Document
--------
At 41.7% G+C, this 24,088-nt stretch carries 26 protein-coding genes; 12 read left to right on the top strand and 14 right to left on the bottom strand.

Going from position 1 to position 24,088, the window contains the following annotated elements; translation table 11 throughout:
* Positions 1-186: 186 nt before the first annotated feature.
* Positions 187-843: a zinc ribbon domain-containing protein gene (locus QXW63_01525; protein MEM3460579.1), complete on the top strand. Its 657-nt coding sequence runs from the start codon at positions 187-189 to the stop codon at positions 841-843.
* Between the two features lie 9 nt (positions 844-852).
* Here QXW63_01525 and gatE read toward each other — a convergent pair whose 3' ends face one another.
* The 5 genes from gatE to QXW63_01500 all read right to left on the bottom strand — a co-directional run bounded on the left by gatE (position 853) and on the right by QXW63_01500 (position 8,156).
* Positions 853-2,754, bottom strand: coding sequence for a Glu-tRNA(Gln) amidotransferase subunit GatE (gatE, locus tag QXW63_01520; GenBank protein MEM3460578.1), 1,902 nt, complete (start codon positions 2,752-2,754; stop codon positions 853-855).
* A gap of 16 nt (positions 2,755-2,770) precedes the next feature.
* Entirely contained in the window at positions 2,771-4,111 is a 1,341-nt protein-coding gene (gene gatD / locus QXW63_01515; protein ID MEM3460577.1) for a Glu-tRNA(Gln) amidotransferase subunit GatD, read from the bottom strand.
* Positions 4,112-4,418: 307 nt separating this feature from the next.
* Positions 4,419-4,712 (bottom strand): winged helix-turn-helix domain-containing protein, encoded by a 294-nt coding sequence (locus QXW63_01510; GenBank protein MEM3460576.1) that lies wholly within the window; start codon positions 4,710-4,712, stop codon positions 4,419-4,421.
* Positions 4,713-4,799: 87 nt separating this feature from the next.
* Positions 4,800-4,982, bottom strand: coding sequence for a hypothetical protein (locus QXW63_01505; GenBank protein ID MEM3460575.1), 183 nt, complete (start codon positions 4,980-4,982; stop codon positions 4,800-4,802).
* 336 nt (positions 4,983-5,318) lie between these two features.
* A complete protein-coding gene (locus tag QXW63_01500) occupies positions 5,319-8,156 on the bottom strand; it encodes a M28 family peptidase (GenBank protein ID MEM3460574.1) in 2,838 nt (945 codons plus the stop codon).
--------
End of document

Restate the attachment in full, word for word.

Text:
At 41.7% G+C, this 24,088-nt stretch carries 26 protein-coding genes; 12 read left to right on the top strand and 14 right to left on the bottom strand.

Going from position 1 to position 24,088, the window contains the following annotated elements; translation table 11 throughout:
* Positions 1-186: 186 nt before the first annotated feature.
* Positions 187-843: a zinc ribbon domain-containing protein gene (locus QXW63_01525; protein MEM3460579.1), complete on the top strand. Its 657-nt coding sequence runs from the start codon at positions 187-189 to the stop codon at positions 841-843.
* Between the two features lie 9 nt (positions 844-852).
* Here QXW63_01525 and gatE read toward each other — a convergent pair whose 3' ends face one another.
* The 5 genes from gatE to QXW63_01500 all read right to left on the bottom strand — a co-directional run bounded on the left by gatE (position 853) and on the right by QXW63_01500 (position 8,156).
* Positions 853-2,754, bottom strand: coding sequence for a Glu-tRNA(Gln) amidotransferase subunit GatE (gatE, locus tag QXW63_01520; GenBank protein MEM3460578.1), 1,902 nt, complete (start codon positions 2,752-2,754; stop codon positions 853-855).
* A gap of 16 nt (positions 2,755-2,770) precedes the next feature.
* Entirely contained in the window at positions 2,771-4,111 is a 1,341-nt protein-coding gene (gene gatD / locus QXW63_01515; protein ID MEM3460577.1) for a Glu-tRNA(Gln) amidotransferase subunit GatD, read from the bottom strand.
* Positions 4,112-4,418: 307 nt separating this feature from the next.
* Positions 4,419-4,712 (bottom strand): winged helix-turn-helix domain-containing protein, encoded by a 294-nt coding sequence (locus QXW63_01510; GenBank protein MEM3460576.1) that lies wholly within the window; start codon positions 4,710-4,712, stop codon positions 4,419-4,421.
* Positions 4,713-4,799: 87 nt separating this feature from the next.
* Positions 4,800-4,982, bottom strand: coding sequence for a hypothetical protein (locus QXW63_01505; GenBank protein ID MEM3460575.1), 183 nt, complete (start codon positions 4,980-4,982; stop codon positions 4,800-4,802).
* 336 nt (positions 4,983-5,318) lie between these two features.
* A complete protein-coding gene (locus tag QXW63_01500) occupies positions 5,319-8,156 on the bottom strand; it encodes a M28 family peptidase (GenBank protein ID MEM3460574.1) in 2,838 nt (945 codons plus the stop codon).